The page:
In announcing Scotland’s second full lockdown on Monday, Nicola Sturgeon said there was one clear difference between the situation now and that back in March: the vaccine.
But there is another major difference as we head into the new round of restraints, and that is the public’s attitude.
When coronavirus first entered the lexicon there was genuine fear and few people challenged the extraordinary imposition of state control, in Scotland, the UK and across most of the world.
Then, little was known about the unpredictable and apparently untreatable “plague” and only the truly reckless dared to flout the rules.
Since then, we have learned much. Most significantly, Covid tends to select its victim on the basis of age and infirmity, and is much less harmful to the young.
Even the healthy middle aged have no real grounds for panic; fewer than 400 under-60s, without underlying conditions, have died from the virus since the start of the pandemic, according to NHS data for England.
Governments have erred towards caution but in the past 10 months we have had bouts of almost normal life, with the possibility of holidays abroad, nights out and one uninterrupted school term.
On top of this, effective treatments have been discovered and deployed to dramatically reduce the mortality rate from the virus, even among those admitted to intensive care.
What appeared to be a death sentence for some in March, is mercifully more of a seasonal illness today.
However, the combination of typical winter pressures on the NHS and, lately, the new Covid variant have brought us back to where we started.
As the positive test rates climbed steeply before Christmas in London and the south-east, and more slowly in other parts of the UK, Scotland included, renewed clampdowns seemed inevitable. No political leader wants to be seen to be doing nothing if hospital admissions are increasing.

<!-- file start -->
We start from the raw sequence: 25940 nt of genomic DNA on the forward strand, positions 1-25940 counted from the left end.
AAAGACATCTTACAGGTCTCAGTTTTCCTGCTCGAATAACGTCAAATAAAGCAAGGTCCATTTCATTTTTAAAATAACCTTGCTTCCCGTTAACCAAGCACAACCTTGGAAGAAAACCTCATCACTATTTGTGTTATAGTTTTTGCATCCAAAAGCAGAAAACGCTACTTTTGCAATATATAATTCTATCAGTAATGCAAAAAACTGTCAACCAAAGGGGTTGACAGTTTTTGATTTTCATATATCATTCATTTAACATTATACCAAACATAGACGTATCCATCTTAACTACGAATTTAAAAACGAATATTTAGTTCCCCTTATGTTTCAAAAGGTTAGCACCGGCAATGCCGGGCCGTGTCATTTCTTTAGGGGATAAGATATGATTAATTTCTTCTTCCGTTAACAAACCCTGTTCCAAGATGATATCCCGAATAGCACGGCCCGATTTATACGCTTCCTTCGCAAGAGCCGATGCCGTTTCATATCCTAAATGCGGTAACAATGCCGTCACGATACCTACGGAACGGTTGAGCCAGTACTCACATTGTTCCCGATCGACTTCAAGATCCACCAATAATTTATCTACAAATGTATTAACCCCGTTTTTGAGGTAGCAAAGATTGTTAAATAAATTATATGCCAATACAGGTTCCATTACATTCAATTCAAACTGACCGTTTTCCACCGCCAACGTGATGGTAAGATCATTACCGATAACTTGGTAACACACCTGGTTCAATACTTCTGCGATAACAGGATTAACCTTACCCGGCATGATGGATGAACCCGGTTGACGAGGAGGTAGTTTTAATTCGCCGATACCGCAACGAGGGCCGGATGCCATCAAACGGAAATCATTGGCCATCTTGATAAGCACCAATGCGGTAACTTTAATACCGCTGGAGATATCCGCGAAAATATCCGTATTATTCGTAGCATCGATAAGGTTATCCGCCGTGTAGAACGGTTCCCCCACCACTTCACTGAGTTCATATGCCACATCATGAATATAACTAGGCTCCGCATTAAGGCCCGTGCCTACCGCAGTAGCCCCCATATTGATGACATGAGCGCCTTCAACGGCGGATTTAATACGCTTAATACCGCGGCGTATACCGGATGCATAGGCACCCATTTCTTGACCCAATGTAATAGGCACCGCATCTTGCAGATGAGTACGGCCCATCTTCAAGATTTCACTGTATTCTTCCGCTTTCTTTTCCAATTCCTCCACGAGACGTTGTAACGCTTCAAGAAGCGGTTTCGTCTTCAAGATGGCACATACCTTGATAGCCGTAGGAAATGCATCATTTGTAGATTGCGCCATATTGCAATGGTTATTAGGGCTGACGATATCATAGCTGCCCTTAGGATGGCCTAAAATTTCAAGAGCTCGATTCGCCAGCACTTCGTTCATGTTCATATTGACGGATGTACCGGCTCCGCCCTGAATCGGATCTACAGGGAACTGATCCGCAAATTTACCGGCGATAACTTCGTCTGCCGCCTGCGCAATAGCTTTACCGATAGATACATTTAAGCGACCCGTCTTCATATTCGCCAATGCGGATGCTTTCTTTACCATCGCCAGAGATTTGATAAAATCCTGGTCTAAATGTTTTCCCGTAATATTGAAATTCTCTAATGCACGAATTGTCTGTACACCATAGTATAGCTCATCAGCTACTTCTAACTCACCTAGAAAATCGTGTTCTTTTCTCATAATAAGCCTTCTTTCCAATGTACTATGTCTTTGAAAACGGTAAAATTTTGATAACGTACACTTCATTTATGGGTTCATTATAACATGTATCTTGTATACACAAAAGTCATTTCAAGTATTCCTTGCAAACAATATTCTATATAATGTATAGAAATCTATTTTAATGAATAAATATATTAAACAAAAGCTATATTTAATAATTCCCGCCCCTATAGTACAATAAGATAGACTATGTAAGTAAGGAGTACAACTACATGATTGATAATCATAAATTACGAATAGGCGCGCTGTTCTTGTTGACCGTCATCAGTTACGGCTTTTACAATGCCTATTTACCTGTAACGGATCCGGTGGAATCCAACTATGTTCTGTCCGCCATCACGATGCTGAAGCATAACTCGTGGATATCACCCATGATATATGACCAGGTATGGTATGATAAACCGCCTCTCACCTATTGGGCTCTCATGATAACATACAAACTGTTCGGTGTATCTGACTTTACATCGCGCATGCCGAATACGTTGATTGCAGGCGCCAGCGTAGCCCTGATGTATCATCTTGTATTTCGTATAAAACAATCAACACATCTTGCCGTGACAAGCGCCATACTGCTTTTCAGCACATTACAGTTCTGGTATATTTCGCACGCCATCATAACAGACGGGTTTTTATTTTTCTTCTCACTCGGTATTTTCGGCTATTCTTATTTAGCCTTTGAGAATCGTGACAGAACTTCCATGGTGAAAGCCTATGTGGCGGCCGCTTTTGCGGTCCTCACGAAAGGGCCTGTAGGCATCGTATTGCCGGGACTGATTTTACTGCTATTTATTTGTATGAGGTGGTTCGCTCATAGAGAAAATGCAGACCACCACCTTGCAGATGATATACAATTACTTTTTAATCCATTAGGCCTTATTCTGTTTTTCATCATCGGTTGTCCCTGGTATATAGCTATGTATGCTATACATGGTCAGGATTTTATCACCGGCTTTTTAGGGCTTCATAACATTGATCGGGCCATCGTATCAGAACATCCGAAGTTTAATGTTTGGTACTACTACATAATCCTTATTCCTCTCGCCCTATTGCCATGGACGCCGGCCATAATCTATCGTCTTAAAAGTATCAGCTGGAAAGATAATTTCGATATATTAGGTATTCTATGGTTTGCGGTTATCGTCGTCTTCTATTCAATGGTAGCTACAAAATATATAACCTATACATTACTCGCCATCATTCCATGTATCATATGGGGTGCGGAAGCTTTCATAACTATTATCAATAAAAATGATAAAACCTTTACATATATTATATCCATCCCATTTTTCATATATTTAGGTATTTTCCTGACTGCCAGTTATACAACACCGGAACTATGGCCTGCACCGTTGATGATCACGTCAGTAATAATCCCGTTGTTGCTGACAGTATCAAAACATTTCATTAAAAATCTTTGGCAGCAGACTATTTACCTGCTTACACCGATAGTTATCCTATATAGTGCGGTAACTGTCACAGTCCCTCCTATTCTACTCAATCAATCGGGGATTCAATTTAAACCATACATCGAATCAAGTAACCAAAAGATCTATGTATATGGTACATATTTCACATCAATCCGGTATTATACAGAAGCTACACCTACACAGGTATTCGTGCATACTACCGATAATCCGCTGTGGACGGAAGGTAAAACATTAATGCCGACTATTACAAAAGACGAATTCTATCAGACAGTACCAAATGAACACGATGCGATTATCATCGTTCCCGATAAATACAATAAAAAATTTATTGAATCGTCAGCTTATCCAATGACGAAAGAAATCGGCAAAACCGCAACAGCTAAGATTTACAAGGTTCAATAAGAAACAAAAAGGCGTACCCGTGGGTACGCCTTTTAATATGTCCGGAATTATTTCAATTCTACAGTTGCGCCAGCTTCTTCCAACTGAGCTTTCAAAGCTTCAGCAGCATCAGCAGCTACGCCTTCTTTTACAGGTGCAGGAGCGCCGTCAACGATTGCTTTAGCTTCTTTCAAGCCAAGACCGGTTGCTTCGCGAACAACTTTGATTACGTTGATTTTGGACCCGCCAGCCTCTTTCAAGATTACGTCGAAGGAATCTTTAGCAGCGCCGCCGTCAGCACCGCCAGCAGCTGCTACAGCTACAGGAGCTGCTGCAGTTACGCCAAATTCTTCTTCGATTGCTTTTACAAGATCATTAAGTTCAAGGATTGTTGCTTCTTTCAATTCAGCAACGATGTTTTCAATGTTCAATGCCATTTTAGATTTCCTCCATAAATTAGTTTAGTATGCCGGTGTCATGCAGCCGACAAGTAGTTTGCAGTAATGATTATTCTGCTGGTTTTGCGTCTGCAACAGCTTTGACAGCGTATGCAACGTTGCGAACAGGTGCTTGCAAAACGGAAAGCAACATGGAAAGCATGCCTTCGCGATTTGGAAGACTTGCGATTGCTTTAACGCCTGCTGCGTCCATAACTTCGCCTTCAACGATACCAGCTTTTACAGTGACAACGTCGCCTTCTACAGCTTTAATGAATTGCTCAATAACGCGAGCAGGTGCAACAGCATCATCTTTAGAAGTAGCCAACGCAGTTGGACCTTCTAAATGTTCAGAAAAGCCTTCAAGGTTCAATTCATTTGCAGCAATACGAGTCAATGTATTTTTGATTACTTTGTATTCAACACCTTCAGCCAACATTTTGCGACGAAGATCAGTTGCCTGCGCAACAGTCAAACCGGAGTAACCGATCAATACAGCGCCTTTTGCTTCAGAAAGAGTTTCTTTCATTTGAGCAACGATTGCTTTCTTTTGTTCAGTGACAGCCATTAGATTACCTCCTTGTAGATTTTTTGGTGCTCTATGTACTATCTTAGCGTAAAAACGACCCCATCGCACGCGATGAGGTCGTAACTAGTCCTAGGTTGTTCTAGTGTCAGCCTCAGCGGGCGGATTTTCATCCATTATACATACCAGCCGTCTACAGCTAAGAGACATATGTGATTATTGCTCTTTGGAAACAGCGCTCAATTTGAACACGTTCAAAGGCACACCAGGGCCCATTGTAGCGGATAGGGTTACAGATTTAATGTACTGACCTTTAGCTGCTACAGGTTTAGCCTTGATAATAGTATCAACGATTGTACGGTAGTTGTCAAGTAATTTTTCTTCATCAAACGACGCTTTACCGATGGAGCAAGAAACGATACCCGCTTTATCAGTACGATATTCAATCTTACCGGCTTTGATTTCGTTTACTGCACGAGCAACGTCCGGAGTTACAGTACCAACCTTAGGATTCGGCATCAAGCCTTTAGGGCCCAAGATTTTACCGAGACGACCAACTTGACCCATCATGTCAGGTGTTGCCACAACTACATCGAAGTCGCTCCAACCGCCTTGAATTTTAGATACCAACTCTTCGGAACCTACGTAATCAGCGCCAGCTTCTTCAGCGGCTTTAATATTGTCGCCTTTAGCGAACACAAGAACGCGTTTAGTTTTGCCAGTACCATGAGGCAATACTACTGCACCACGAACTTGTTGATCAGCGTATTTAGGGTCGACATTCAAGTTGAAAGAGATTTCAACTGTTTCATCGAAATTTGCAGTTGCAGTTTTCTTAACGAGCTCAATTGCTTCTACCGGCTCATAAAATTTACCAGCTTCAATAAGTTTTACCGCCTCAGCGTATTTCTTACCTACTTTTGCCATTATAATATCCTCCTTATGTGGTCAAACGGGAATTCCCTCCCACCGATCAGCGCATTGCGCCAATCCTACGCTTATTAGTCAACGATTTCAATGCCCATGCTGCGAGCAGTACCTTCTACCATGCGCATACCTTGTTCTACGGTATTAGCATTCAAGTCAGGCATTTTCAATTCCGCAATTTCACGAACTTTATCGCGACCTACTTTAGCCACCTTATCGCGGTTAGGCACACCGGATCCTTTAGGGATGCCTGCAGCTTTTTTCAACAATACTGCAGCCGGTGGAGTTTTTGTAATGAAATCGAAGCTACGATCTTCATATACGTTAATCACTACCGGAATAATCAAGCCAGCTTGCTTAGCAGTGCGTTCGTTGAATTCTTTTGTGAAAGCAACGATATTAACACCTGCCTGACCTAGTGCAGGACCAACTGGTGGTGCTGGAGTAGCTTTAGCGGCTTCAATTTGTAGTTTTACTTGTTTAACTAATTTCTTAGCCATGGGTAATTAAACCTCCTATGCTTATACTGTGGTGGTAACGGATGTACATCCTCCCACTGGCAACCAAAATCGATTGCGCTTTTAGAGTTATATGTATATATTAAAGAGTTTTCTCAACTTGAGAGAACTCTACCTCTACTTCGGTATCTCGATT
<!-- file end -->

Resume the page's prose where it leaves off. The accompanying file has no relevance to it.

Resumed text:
The debate over how effective lockdowns have been in suppressing the virus is hardly worth revisiting at the moment, given that here we are, locked down again and unlikely to be freed in the foreseeable future.
But that does not excuse ministers from having to explain their draconian actions. People are understandably dismayed that their sacrifices so far have amounted to nothing.
The first minister decided not to wait until her latest restrictions, in force from Boxing Day, had time to take effect before switching to full lockdown.
She said this was because of the number of positive tests and her concern over the more transmissible strain of the virus.
She could not produce up-to-date figures on ICU admissions or Covid fatalities which, according to the Public Health Scotland website, reached a peak in November and have been on a downward trend since the middle of December.
These were due to be updated yesterday and may well confirm her anxieties, but the point is that she saw no need to publish evidence to justify yet another hammer blow to businesses, livelihoods, children and their education, parents, and general health and happiness.
Is it too much to ask that all available facts about the severity of the current crisis are put in the public domain?
Also, is there any reason why we cannot be given as precise as possible information about the timetable for the vaccination rollout?
Our household, presumably in common with the rest of Scotland, received a missive from the government on Monday saying we would be informed when it was our turn to be inoculated.
I won’t be in the first batch but, if all goes according to plan, should be done by early May, along with half the Scottish population.
That is all very well but it is five months away. Surely the country does not have to wait that long to return to pre-Covid levels of normality?
Boris Johnson gave hope for those in lockdown in England by promising that all priority cases would get the jab by mid-February.
Sturgeon must spell out an exit strategy from Scotland’s lockdown that offers light at the end of the tunnel.
She has managed to impose some of the UK’s toughest curbs, with scant evidence that they work, on a by and large compliant public.
She will need more than her word to enlist our further co-operation.
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